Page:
Never use contraceptive foams such as Nonoxynol-9. This can irritate the mucous membrane and increase your risk of sexually transmitted disease.

However, if your period is late by more than a week or you have spotting, you might be pregnant, so you should get tested – women who take morning after pills still have about 1.8 percent chance of getting pregnant.

Knowing that emergency contraception can have very bad side effects and may not prevent pregnancy is important and you should not rely on this type of birth control as a regular after-the-act protection.

Get STD Tests

If you and your partner are in a monogamous relationship, and you are sure the two of you is clean, then you can relax about sexually transmitted diseases (STDs). But you should still be alert for possible signs of sexually transmitted diseases or HIV such as rash, swollen glands, fever, flu-like symptoms, pain or discharge from the penis or vagina. If you have any of these, you should see your doctor as soon as possible.

If you are not in a monogamous relationship or either of you have other HIV risk factors such as a history of IV drug use,  having sex with prostitutes or other unsafe sexual practices, you and your partner should get tested for gonorrhea, chlamydia, syphilis, HIV, and Hepatitis B and C virus as soon as possible. If your HIV results are negative, you’ll need to repeat the tests at 6 weeks, 3 months and 6 months to allow time for the body to produce HIV antibodies if infection has occurred.

If either (or both) of you tested positive for an infection, you can find out, from your doctor, what treatments is available. For example, someone with genital herpes should not have sex (even with condoms) when they have open sores or wounds present.

Prevent HIV

If you have been exposed to HIV, ask for post-exposure prophylaxis (PEP) – a morning after treatment for HIV that may prevent infection. The treatment is a month-long course of HIV (antiretroviral) medications that are most effective if you start them right away – but may still work up to 72 hours after exposure. Side effects include extreme nausea and fatigue, but this will thin out to insignificance when compared to the side effects of full treatment if you become infected.

To find PEP, call a doctor, a health clinic, an AIDS service organization, or a health department, or visit your local emergency room.

Support Your Partner

Aside from the health complications that can arise from a condom breakage, there are emotional issues that can arise as well. Emotional support is just as important as the necessary health steps. One of the most important things is effective communication between you and your partner.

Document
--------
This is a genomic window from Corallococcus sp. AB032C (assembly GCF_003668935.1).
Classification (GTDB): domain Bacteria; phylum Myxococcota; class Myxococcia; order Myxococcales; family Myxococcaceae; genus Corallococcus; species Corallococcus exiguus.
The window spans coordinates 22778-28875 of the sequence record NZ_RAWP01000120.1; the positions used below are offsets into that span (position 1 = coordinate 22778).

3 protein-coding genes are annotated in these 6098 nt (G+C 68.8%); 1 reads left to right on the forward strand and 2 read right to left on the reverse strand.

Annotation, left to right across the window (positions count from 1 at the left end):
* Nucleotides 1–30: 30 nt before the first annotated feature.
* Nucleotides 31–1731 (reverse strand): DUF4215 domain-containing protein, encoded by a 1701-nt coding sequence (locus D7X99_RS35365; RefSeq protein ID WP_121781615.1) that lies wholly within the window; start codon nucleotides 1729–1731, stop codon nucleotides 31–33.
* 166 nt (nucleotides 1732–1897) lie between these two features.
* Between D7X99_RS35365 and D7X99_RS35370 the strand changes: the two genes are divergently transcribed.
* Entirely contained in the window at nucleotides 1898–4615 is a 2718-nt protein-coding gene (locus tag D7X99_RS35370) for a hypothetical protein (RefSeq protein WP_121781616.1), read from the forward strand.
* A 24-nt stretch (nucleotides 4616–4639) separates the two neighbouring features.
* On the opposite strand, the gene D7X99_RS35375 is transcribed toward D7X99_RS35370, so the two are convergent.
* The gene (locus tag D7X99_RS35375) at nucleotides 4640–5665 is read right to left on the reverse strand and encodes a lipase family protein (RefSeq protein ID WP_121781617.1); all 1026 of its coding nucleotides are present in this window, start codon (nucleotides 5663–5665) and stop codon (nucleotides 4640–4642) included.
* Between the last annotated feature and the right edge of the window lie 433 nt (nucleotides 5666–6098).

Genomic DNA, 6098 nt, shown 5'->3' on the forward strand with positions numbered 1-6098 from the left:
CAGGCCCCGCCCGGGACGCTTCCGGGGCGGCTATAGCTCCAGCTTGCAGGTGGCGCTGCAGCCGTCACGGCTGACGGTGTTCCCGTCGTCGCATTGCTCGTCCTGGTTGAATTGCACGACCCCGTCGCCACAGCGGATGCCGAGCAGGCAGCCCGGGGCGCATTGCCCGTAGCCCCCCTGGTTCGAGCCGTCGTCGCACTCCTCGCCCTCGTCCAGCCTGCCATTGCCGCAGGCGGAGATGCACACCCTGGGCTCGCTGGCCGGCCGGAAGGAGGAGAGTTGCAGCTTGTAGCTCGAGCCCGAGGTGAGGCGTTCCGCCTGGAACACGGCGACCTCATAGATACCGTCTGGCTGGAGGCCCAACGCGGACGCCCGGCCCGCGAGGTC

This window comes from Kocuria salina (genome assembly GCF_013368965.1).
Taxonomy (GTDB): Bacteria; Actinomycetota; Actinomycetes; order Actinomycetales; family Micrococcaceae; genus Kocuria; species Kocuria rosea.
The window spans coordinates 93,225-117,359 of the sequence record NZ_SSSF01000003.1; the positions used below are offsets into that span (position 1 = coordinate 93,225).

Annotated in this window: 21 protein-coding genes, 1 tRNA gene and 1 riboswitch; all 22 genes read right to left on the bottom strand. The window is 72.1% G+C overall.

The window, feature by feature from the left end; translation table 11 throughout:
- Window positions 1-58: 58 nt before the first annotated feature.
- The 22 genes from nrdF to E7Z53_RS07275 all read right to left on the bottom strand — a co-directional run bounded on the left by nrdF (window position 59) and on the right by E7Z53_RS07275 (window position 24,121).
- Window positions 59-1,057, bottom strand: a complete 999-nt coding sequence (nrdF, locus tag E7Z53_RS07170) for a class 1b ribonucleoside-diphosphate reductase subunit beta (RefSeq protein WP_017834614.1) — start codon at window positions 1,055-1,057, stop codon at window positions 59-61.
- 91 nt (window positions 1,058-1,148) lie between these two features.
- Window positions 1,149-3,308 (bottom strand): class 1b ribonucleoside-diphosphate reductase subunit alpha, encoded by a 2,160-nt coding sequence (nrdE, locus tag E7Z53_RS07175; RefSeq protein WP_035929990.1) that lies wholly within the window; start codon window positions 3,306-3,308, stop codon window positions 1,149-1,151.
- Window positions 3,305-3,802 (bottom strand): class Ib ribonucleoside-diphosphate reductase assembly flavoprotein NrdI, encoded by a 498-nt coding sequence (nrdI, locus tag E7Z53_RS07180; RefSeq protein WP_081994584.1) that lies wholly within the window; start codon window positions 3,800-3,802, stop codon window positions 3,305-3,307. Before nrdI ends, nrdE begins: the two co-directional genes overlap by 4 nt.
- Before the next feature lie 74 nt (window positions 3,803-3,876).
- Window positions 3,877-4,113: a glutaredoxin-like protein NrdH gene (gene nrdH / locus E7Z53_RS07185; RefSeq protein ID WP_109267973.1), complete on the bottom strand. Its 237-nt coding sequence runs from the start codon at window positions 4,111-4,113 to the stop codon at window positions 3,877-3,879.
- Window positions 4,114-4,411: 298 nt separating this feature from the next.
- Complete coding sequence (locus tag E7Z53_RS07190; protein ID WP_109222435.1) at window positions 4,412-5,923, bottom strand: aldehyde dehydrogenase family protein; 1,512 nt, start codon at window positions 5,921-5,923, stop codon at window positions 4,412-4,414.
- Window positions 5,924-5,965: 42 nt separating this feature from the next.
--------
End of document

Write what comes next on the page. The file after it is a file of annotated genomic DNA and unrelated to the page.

A condom breaking is scary for a lot of reasons, and it is important to feel supported as you and your partner begin talking about the next steps to take.

Prevent Future Accidents

Finally, here are some tips on how you can prevent condom from breaking:

  •  Don’t always go for the cheapest brand, the few extra bucks you spend on getting a good condom can save you a lot of worrying later on.
  • NEVER USE AN EXPIRED CONDOM! Always check for the expiry date, and if the condom is expired, or the date is not stated on it, or the date is not clear enough or has cleaned off, don’t use it – it’s better to be safe than sorry.
  • Make sure the condom you are using has been properly stored – in a cool, dry place – and that has not been stashed for a long period of time in a purse, wallet or pants pocket – It’s fine to put condoms in your purse or pocket before heading out, but don’t leave them there for an extended period of time. Places that get too hot or too cold can compromise the rubber and make a condom burst more easily.
  • Never wear 2 condoms at once (two male condoms or a male and female condom). The friction created would weaken the two condoms and cause both condoms to break.
  • Never use oil-based lubricants such as vaccine, doing this will make the latex weaker.
  • Use lots of water-based lubricants, on the inside and outside of the condom prior to use, to decrease friction that may weaken the condom.
  • Make sure you are using the proper size of condom for you. There are larger and smaller sizes available for those who need them.
  • NEVER Re-Use a Condom!
  • Learn how to put on a condom properly.
  • Also learn more on why condoms break.

If you experience a condom breakage, stay calm. Be rational, weigh your options, act fast, and most importantly, talk to your partner. An open line of communication and a smart approach to STI and pregnancy prevention can ease your worries and avert the potential consequences of a broken condom.